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MACRA shows CMS is all-in on value

The rule gives physicians a break in electronic health record requirements, a reprieve that does not apply to hospitals.

Susan Morse, Managing Editor

Hospitals waiting for clarity from the federal government now know where they stand on MACRA requirements and a new administration's view of value-based care, according to two experts interviewed.

On Tuesday afternoon, the Centers for Medicare and Medicaid Services released its revised rules for the Medicare Access and CHIP Reauthorization Act.

[Also: 2018 MACRA rule continues pick-your-pace, will exempt even more clinicians (updated)]

Since MACRA received wide, bipartisan support when Congress passed it two years ago, it was never threatened when a new administration came to power.

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But how a new administration would treat value-based incentives as reflected in MACRA's quality payment program for the merit-based incentive payment system and alternative payment model has been open to debate.

"Some hospitals have been holding their breath trying to read the tea leaves," said Chris Stanley, MD, director for Navigant. "I think now it gives hospitals a clarity they would be moving forward with APMs."

"I think what the proposed rule is saying, APMs are here to stay," said Tom Lee, PhD, founder and CEO of SA Ignite in Chicago. "A lot of our clients are hospitals that have started large health systems. For those organizations, the proposed rule is showing more flexibility in ways to increase their score."

There's more levels of optimization and more ways to report quality under the revised rule, he said.

Smaller and rural hospitals get some relief in MIPS requirements.

Overall, the rule has no huge negative impact for hospitals, Stanley said.

"Hospitals are interested in the downstream impact," he said. "For example, anytime hospitals can see a decrease in avoidable ER visits, a focus on good quality care."

Hospitals are impacted by the rule because they have large populations of ambulatory clinicians, Lee said.

The rule gives physicians a break in electronic health record requirements, holding off for a year a mandate for them to upgrade their EHRs.

[Also: MACRA virtual groups provide more flexibility for physicans, though guidance needed, expert says]

The reprieve does not apply to hospitals, which was pointed out in a statement by American Hospital Association Executive Vice President Tom Nickels.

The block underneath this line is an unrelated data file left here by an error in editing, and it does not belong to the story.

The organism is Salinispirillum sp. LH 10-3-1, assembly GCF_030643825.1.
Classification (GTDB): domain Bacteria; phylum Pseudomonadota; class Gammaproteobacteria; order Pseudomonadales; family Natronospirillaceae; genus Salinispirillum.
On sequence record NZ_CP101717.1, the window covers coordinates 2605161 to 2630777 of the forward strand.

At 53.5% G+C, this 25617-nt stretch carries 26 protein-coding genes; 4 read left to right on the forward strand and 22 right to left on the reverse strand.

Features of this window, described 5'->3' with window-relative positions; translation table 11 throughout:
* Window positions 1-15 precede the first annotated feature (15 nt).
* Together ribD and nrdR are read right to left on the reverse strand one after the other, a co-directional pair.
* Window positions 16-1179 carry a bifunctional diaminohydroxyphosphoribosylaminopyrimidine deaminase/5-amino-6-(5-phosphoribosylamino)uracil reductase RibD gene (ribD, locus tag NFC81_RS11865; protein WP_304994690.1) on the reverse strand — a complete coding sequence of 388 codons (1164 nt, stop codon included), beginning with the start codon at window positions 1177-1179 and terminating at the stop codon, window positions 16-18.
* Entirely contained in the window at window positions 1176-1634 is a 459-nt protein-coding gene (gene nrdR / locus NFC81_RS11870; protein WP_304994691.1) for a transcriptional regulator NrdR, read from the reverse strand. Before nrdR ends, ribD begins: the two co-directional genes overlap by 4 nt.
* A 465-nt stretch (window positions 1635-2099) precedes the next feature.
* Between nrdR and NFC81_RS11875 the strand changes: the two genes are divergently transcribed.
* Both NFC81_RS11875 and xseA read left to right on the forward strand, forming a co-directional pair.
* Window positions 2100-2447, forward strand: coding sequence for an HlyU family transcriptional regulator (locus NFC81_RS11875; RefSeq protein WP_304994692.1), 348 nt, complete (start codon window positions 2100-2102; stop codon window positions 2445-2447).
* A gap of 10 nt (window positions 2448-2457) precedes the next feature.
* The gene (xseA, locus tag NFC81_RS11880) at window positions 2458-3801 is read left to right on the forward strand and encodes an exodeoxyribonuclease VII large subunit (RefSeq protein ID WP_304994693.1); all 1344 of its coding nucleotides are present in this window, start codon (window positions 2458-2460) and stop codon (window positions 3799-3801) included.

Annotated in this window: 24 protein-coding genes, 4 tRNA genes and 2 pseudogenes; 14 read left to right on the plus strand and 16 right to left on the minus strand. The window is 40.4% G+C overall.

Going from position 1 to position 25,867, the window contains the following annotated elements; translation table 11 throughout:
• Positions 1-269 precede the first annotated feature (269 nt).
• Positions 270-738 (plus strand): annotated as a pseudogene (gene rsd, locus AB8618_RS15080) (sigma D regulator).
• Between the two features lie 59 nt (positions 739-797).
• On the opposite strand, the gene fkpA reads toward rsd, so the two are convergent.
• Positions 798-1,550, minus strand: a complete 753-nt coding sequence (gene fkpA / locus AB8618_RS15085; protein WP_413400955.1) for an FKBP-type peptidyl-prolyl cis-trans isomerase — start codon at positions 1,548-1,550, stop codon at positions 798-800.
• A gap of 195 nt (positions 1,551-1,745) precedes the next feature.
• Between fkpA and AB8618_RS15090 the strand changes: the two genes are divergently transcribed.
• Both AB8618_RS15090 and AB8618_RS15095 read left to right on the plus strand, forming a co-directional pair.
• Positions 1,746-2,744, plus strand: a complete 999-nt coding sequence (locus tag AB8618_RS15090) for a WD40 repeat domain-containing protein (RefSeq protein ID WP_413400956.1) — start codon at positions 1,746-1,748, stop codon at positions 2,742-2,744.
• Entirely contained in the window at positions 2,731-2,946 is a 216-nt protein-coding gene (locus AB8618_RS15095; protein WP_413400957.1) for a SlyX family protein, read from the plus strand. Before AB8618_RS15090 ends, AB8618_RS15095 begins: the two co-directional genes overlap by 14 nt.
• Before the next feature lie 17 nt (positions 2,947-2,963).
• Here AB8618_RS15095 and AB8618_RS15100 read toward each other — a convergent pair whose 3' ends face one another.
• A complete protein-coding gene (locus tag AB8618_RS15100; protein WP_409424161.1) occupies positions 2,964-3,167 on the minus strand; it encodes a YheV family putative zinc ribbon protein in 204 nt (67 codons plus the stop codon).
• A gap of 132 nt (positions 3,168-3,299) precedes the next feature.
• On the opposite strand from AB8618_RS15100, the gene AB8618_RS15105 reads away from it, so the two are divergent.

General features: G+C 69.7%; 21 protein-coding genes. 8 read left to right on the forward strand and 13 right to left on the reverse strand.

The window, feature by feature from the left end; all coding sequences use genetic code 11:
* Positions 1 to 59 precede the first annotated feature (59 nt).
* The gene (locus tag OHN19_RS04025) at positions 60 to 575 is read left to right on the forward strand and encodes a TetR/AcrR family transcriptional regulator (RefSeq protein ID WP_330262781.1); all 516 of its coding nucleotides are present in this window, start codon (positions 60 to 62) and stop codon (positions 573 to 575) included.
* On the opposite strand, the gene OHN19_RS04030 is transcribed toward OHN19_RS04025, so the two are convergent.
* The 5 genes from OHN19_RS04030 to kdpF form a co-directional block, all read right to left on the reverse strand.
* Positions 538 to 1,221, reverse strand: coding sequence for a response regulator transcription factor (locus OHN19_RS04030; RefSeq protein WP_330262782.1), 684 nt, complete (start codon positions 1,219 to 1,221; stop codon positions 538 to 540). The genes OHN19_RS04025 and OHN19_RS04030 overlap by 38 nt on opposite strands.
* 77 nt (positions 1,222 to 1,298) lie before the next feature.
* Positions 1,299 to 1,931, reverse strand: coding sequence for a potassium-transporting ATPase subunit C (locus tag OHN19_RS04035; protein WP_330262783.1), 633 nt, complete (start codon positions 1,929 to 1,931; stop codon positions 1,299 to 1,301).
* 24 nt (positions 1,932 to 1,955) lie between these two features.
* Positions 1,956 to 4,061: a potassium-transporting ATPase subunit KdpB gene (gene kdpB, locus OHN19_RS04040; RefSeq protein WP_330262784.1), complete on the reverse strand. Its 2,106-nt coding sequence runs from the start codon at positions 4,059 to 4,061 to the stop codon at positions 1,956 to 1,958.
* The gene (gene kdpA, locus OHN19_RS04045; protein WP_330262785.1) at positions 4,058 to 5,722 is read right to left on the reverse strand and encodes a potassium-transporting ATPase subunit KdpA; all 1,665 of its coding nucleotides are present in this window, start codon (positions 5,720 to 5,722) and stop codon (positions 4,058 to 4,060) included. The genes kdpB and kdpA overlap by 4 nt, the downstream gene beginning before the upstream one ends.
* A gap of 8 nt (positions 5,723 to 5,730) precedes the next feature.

"We also applaud CMS's proposal to provide much-needed relief from unrealistic, unfunded mandates for EHR capabilities by extending the use of modified stage 2 meaningful use requirements through 2018," Nickels said. "We will encourage CMS to provide the same relief to hospitals."

Most of the reaction from hospitals will be positive, said Stanley, who formerly led national bundled payment, ACO, and MACRA initiatives for Catholic Health Initiatives. Any disruption caused by MACRA is no longer a surprise and hospitals have already taken efforts to rein in costs, he said.

"We're seeing through Navigant and CHI, absolutely we shouldn't be reacting to MACRA as a hoop to work through. It should be incorporated into strategy," Stanley said. "Most hospitals understand that. They're starting to recognize over time, it's part of a larger movement to value."

What Navigant is hearing from hospitals, he said, is that they want to be recognized for their efforts on total cost of care.

For hospitals operating on a fee-for-service, the rule helps because it sets the cost of care component at zero percent for MIPS. The original plan was for that cost to be incorporated at 10 percent, but for 2018, CMS is again proposing zero.

The composite performance score for MIPS is based on four different components including EHRs, quality as 60 percent of the overall score, performance improvement, and cost of care, which is now not part of the composite score for 2018.

Another big takeaway is that MACRA is competitive because penalties and bonuses are revenue neutral.

This means winners and losers.

On MIPS for 2018, CMS is proposing to maintain the 3 point floor for measures to be scored. CMS is also proposing that the final score will be compared against a MIPS performance threshold of 15 points, which can be achieved through multiple pathways.

"Ultimately organizations need to do more to avoid a penalty in 2018 than you did in 2017," Lee said.

At three points, the organization or physician - depending on whether MIPS is done individually or by the group practice - wouldn't be penalized, but other organizations can view the score and this affects reputation, Lee said.

"Our clients care about reputation," Lee said. "It becomes part of their resume."

If a physician moves, the new practice will inherit his or her payment adjustment.

"It becomes a recruiting issue," Lee said, "it follows the clinician for the rest of their life."

CMS's desires organizations to get into alternative payment models, Lee said. The alternative payment model will be a more likely path for organizations next year, though only a minority will be willing to take downside risk with the advanced alternative payment model.

Before taking on APMs, "it's becoming good hygiene to know where you are from a MIPs standpoint," he said.

They'll be a step ahead as far as aligning to CMS's vision.

Track 1 ACOs will do well in MIPs because it means more money without a duplication of effort, he said.

"CMS is all in on this," Lee said. "In 2019, a step-up happens. What I'm advising is … to understand different scenarios and options."

Twitter: @SusanJMorse